In this master's thesis I will describe the state of the art of the research towards ultrasonic measurement methods for use in lead-bismuth cooled liquid metal reactors. The work is highly focused towards specific tasks in the MYRRHA system. As liquid metal is opaque to light, normal visual feedback during fuel manipulations in the reactor vessel is not available and must therefore be replaced by a system that is not hindered by the opacity of the coolant. I will give an overview of the acoustic properties of LBE and compare them with the properties of sodium and water to theoretically show the feasibility of ultrasonic systems operating in LBE. In the second part of the thesis I discuss the results of validation experiments in water and LBE. It will become clear that mechanical scanning is capable of producing acceptable images but that it is a time consuming process that is not fit to solve the initial task to providing feedback during manipulations in the reactor vessel.It is proposed to use several dedicated ultrasonic systems each adapted to a specific task and capable to provide real-time feedback of the ongoing manipulations, as is detailed in the final part of this thesis.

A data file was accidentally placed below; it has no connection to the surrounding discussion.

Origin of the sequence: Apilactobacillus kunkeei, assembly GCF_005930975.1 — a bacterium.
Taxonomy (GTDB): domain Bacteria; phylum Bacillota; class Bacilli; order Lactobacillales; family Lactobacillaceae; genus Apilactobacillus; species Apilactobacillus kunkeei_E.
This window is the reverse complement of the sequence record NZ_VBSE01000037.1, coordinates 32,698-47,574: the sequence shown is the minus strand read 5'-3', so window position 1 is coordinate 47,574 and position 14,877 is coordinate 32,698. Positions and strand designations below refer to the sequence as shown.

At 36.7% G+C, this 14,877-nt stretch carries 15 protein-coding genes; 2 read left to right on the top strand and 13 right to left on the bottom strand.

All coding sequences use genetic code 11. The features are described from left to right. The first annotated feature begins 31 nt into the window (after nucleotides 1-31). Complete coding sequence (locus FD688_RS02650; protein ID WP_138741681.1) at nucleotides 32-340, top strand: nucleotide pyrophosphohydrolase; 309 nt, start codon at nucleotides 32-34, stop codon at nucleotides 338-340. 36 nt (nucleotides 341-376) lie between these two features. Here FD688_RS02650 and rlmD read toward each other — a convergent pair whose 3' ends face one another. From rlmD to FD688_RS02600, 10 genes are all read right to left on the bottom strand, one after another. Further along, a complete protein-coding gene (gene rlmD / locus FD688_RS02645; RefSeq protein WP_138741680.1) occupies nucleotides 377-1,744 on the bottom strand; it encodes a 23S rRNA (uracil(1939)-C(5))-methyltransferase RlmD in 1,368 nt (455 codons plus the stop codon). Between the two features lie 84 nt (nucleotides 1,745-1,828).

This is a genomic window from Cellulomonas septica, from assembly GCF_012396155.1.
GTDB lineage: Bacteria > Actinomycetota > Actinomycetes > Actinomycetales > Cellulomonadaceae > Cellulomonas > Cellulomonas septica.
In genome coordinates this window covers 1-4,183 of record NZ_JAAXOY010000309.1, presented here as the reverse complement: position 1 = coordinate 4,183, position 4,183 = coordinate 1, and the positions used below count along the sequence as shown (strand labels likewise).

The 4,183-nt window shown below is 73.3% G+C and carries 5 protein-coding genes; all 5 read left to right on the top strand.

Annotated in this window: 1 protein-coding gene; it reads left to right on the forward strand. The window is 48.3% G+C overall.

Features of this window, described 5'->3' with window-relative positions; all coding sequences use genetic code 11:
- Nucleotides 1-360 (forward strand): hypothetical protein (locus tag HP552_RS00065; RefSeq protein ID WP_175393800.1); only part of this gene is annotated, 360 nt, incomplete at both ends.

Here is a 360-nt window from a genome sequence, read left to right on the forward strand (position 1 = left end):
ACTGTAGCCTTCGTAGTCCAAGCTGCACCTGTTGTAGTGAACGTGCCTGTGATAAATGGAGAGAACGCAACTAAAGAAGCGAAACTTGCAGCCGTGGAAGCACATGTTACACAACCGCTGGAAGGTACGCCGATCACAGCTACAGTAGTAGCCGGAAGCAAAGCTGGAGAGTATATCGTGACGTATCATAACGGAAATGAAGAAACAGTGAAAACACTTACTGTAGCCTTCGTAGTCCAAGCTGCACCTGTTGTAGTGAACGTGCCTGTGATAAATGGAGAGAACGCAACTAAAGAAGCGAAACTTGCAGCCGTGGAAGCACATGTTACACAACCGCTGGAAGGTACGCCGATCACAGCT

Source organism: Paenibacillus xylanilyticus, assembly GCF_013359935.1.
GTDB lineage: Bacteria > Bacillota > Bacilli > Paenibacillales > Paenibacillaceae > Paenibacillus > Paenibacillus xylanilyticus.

|Place of Publication||Mol, Belgium|
|State||Published - Feb 2014|